It is apparent from the above affidavit that the Magistrate doesn’t state the source of his authority for issuing the said order. The said order contravenes the daughter’s fundamental right to personal liberty, the right to dignity as well as the rights of the child; these rights are guaranteed and enshrined in the Bill of Rights contained in chapter III of the Constitution.
 Section 16 (1) of the Constitution provides the following:
“16 (1) A person shall not be deprived of personal liberty
save as may be authorised by law in any of the following cases-
in execution of the sentence or order of a court, whether established for Swaziland or another country, or of an international court or tribunal in respect of a conviction of a criminal offence;
in execution of the order of a court punishing that person for contempt of that court or of another court or tribunal;
in execution of the order of a court made to secure the fulfilment of any obligation imposed on that person by law;
for the purposes of bringing that person before a court in execution of the order of a court;
upon reasonable suspicion of that person having committed or being about to commit, a criminal offence under the laws of Swaziland;
in the case of a person who has not attained the age of eighteen years, for the purpose of the education, care or welfare of that person;
for the purpose of preventing the spread of an infectious or contagious disease;
in the case of a person who is, or reasonably suspected to be, of unsound mind, addicted to drugs or alcohol, or a vagrant, for the purpose of the care or treatment of that person or the protection of the community;
for the purpose of preventing the unlawful entry of that person into Swaziland, or for the purpose of effecting the expulsion, extradition or other lawful removal of that person from Swaziland or for the purpose of restricting that person while being conveyed through Swaziland in the course of the extradition or removal of that person as a convicted prisoner from one country to another; or
to such extent as may be necessary in the execution of a lawful order-
requiring that person to remain within a specified area within Swaziland or prohibiting that person from being within such an area;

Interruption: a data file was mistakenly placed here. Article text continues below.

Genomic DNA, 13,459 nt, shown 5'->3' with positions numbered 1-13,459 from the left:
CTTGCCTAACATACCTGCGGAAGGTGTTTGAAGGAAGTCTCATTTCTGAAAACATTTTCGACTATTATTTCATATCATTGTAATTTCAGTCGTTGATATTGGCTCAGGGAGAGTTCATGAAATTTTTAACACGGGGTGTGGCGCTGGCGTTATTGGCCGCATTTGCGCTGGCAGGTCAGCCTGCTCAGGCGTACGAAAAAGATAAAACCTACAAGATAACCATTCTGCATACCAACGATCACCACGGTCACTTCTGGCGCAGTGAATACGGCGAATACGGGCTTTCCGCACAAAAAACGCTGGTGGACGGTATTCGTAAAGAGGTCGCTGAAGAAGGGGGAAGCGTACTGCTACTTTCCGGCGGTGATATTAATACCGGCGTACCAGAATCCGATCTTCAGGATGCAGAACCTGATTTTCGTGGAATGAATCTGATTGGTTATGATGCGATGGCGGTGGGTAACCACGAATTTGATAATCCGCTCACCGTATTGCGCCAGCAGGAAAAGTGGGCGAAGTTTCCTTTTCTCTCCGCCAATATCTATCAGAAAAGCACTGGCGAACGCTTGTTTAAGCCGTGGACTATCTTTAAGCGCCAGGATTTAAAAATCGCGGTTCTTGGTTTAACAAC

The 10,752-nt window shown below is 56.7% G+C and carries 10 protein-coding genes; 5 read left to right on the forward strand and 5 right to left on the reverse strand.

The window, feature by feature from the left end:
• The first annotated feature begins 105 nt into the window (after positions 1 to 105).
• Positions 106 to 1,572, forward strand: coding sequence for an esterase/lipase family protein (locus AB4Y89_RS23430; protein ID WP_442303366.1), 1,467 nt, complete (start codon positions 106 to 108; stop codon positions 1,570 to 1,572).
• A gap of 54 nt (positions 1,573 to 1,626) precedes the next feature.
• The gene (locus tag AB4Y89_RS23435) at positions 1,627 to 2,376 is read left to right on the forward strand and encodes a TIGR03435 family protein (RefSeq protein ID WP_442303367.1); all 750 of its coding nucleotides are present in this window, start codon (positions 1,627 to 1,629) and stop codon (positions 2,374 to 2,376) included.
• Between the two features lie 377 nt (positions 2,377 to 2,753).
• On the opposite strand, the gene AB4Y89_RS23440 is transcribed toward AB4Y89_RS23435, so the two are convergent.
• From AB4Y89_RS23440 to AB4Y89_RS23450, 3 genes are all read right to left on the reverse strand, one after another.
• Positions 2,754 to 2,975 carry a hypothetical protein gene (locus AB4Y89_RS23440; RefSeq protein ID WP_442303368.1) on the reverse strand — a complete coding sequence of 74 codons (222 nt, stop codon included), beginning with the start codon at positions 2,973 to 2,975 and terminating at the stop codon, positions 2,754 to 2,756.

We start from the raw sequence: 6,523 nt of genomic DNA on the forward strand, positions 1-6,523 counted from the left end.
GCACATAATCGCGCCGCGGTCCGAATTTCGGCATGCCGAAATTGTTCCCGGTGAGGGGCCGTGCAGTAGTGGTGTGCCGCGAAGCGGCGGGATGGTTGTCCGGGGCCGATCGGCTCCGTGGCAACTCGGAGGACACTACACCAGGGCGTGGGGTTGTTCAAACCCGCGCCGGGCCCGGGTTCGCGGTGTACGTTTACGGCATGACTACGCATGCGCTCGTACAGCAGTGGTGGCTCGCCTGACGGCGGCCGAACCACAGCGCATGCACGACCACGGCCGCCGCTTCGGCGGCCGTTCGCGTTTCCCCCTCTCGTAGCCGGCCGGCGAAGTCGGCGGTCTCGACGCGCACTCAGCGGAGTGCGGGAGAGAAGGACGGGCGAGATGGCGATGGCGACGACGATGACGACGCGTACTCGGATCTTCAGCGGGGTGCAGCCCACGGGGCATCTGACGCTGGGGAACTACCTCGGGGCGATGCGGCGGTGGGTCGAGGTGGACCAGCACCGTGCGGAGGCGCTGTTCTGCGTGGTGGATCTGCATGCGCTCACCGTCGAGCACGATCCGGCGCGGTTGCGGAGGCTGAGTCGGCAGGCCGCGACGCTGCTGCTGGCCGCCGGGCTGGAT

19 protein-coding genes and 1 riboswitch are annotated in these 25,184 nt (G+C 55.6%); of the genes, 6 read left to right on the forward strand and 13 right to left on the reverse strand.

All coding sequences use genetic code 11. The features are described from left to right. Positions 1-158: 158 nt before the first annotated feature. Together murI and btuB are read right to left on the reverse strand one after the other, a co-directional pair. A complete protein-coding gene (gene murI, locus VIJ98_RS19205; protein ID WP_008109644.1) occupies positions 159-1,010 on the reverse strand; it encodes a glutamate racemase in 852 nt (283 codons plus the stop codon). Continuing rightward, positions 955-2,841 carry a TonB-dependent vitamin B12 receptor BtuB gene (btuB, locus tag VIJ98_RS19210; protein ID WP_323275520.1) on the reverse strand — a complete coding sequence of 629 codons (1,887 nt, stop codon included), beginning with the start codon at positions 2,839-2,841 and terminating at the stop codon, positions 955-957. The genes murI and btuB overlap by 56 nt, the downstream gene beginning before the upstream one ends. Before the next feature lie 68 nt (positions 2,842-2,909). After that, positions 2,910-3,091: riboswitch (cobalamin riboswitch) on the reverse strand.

reasonably justifiable for the taking of proceedings against that person relating to the making of any such order; or
reasonably justifiable for restraining that person during any visit, which that person is permitted to make to any part of Swaziland in which in consequence of that order, the presence of that person would otherwise be unlawful.”
 Section 16 (1) of the Constitution does not authorise either the first respondent or the magistrate to deprive Vuyesible Magagula of her personal liberty; hence, her detention is unlawful and thus infringes upon her right to personal liberty.
 Similarly, section 18 of the Constitution provides for the right to dignity. It provides as follows:
“18. (1) The dignity of every person is inviolable.
(2) A person shall not be subjected to torture or to inhuman or degrading treatment or punishment.”
 The conduct of the first respondent in causing her daughter to be detained in a prison facility with inmates against her will is a violation of her right to dignity; she was subjected to inhuman and degrading treatment. Her personal liberty was similarly restricted, and, she was denied visitors not sanctioned by the first respondent; she was treated in the same way as convicted inmates.
 Section 29 (2) of the Constitution provides that:
“A child shall not be subjected to abuse or torture or other cruel, inhuman and degrading treatment or punishment subject to lawful and moderate chastisement for purposes of correction.”
13.1 Clearly, the conduct of the first respondent infringes upon the Rights of the Child as reflected in section 29 of the Constitution.”
 In the circumstances I make the following orders:
The Respondents are directed to forthwith release Vuyesihle Magagula from detention into the custody of the applicant.
The applicant is granted costs of suit against the first respondent on the ordinary scale.
JUDGE OF THE HIGH COURT